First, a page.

Multi-touch Attribution: The ThighMaster of Marketing

Nancy Smith

Nancy Smith

Nancy Smith [pictured], CEO and President at Analytic Partners, writes: Bowflex, Shake Weight, ThighMaster, Ab Roller, Ab Belt… you have seen or heard of some of these “As Seen on TV” fitness products. What they all have in common is The Promise: Buy this product and you’ll look great in just 30 days without any hard work or dieting, and all for just “3 easy payments”. But how many buyers have ever achieved thighs even remotely like Suzanne Somers’? Few. Which is about the same proportion of marketers who have realized great marketing effectiveness gains from Multi-touch Attribution (MTA).

We all know that resistance exercise works to improve strength, tone muscle, and improve overall fitness. In theory, Bowflex or Ab Roller should have worked for millions of out-of-shape consumers. So it wasn’t the product that was flawed, it was The Promise. In real life, resculpting your physique takes work. It is not fast, easy, nor fun, especially when you’re just beginning. Most people end up frustrated and the gadget ends up gathering dust and the user likely will swear off all exercise programs entirely — a huge mistake and a missed opportunity. This is especially true if it’s not your belly, but your marketing budget that’s out of shape.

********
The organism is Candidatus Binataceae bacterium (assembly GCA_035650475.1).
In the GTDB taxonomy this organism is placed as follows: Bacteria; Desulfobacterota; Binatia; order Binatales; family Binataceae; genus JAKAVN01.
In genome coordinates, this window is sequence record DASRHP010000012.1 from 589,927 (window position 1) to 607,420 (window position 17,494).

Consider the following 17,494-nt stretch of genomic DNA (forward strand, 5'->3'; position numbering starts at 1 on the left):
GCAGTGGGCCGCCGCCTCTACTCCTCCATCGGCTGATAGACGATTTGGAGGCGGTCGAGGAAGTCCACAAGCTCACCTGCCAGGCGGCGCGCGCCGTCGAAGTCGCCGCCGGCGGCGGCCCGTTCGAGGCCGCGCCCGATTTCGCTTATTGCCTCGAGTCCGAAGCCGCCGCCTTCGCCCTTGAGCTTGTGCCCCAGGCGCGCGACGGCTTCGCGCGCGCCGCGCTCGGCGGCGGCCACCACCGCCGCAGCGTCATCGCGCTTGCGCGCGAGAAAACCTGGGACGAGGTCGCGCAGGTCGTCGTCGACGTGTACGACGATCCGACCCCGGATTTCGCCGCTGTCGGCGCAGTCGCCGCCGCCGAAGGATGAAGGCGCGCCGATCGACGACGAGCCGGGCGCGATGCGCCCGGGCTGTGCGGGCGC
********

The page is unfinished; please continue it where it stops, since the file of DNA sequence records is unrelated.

Marketers who bought into MTA platforms promising fast results with minimal data gathering effort in a plug-and-play form are feeling like promise hasn’t lived up to the hype. Industry groups have held panel discussions, conducted surveys, designed meta-studies, and issued reports to find out why MTA is developing a reputation for failure. According to the MMA, marketers who have attempted MTA have given attribution a negative Net Promoter Score (NPS) of -31. The promise has not lived up to the reality. More...